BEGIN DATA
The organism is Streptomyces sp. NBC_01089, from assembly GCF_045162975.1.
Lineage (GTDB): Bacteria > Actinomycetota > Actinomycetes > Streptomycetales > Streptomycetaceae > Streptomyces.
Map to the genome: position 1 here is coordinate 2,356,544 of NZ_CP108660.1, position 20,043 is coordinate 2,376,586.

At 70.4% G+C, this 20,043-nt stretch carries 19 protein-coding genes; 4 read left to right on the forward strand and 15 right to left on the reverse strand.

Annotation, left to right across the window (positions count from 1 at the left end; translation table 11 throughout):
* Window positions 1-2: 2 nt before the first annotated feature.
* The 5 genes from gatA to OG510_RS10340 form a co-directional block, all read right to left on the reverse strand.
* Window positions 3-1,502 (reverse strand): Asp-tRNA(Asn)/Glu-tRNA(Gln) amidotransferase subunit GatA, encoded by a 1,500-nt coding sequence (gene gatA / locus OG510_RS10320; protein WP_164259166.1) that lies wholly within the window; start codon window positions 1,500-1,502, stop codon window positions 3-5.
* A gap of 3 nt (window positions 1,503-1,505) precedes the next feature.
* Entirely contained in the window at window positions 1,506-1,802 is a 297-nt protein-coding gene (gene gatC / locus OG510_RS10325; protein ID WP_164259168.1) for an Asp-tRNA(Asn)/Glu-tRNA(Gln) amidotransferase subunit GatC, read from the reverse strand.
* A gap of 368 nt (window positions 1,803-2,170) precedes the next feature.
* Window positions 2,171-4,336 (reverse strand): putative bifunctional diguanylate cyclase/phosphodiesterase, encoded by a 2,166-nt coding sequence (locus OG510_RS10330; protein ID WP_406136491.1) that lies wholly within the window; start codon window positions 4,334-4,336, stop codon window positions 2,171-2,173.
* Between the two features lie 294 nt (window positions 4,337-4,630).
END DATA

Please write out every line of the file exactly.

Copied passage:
The organism is Streptomyces sp. NBC_01089, from assembly GCF_045162975.1.
Lineage (GTDB): Bacteria > Actinomycetota > Actinomycetes > Streptomycetales > Streptomycetaceae > Streptomyces.
Map to the genome: position 1 here is coordinate 2,356,544 of NZ_CP108660.1, position 20,043 is coordinate 2,376,586.

At 70.4% G+C, this 20,043-nt stretch carries 19 protein-coding genes; 4 read left to right on the forward strand and 15 right to left on the reverse strand.

Annotation, left to right across the window (positions count from 1 at the left end; translation table 11 throughout):
* Window positions 1-2: 2 nt before the first annotated feature.
* The 5 genes from gatA to OG510_RS10340 form a co-directional block, all read right to left on the reverse strand.
* Window positions 3-1,502 (reverse strand): Asp-tRNA(Asn)/Glu-tRNA(Gln) amidotransferase subunit GatA, encoded by a 1,500-nt coding sequence (gene gatA / locus OG510_RS10320; protein WP_164259166.1) that lies wholly within the window; start codon window positions 1,500-1,502, stop codon window positions 3-5.
* A gap of 3 nt (window positions 1,503-1,505) precedes the next feature.
* Entirely contained in the window at window positions 1,506-1,802 is a 297-nt protein-coding gene (gene gatC / locus OG510_RS10325; protein ID WP_164259168.1) for an Asp-tRNA(Asn)/Glu-tRNA(Gln) amidotransferase subunit GatC, read from the reverse strand.
* A gap of 368 nt (window positions 1,803-2,170) precedes the next feature.
* Window positions 2,171-4,336 (reverse strand): putative bifunctional diguanylate cyclase/phosphodiesterase, encoded by a 2,166-nt coding sequence (locus OG510_RS10330; protein ID WP_406136491.1) that lies wholly within the window; start codon window positions 4,334-4,336, stop codon window positions 2,171-2,173.
* Between the two features lie 294 nt (window positions 4,337-4,630).